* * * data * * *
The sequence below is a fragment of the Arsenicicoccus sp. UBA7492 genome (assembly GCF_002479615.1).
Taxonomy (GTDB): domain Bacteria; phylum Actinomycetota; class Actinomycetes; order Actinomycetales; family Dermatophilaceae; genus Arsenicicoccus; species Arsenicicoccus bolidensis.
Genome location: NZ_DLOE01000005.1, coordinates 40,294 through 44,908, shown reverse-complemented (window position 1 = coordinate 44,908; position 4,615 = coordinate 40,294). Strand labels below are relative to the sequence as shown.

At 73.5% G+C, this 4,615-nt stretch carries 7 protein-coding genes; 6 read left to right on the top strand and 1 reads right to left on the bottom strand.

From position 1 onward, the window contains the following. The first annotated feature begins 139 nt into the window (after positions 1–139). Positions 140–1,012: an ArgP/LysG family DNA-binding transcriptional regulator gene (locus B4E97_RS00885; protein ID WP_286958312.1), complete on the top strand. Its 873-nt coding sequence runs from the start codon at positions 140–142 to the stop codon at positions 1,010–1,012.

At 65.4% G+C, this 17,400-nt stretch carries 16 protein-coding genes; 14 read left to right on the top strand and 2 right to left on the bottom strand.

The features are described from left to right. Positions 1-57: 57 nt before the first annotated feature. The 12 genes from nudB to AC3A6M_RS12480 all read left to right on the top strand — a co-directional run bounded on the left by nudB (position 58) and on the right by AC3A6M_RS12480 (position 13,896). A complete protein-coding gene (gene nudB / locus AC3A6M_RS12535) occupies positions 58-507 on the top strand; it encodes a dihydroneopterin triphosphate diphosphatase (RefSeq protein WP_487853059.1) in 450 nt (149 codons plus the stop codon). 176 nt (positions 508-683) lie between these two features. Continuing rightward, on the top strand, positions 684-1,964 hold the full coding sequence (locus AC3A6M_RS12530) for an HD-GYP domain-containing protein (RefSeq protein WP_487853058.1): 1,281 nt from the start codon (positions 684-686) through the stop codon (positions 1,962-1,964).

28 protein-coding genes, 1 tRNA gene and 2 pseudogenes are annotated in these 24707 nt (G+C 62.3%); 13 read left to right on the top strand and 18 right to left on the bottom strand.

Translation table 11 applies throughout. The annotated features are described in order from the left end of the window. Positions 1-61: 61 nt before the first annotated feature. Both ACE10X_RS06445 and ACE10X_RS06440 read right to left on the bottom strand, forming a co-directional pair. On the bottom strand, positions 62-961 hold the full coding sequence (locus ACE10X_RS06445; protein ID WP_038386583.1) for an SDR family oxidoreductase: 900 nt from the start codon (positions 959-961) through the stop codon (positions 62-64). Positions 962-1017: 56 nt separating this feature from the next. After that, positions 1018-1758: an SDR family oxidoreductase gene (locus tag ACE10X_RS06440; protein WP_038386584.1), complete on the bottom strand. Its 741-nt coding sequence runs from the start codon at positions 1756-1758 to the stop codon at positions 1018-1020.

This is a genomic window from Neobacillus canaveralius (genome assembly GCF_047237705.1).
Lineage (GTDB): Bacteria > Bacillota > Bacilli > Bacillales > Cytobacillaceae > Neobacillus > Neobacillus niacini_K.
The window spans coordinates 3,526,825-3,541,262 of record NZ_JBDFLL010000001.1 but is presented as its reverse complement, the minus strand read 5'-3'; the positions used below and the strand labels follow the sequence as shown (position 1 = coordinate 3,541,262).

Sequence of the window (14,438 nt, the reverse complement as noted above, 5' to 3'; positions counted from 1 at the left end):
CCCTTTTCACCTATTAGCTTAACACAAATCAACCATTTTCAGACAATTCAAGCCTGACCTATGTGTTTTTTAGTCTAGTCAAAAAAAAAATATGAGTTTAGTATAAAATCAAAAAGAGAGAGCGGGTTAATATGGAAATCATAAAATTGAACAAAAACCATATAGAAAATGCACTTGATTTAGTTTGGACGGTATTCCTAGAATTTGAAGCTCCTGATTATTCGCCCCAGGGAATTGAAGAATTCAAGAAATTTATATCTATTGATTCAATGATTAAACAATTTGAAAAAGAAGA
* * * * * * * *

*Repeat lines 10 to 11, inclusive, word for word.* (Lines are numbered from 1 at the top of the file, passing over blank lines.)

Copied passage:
This is a genomic window from Neobacillus canaveralius (genome assembly GCF_047237705.1).
Lineage (GTDB): Bacteria > Bacillota > Bacilli > Bacillales > Cytobacillaceae > Neobacillus > Neobacillus niacini_K.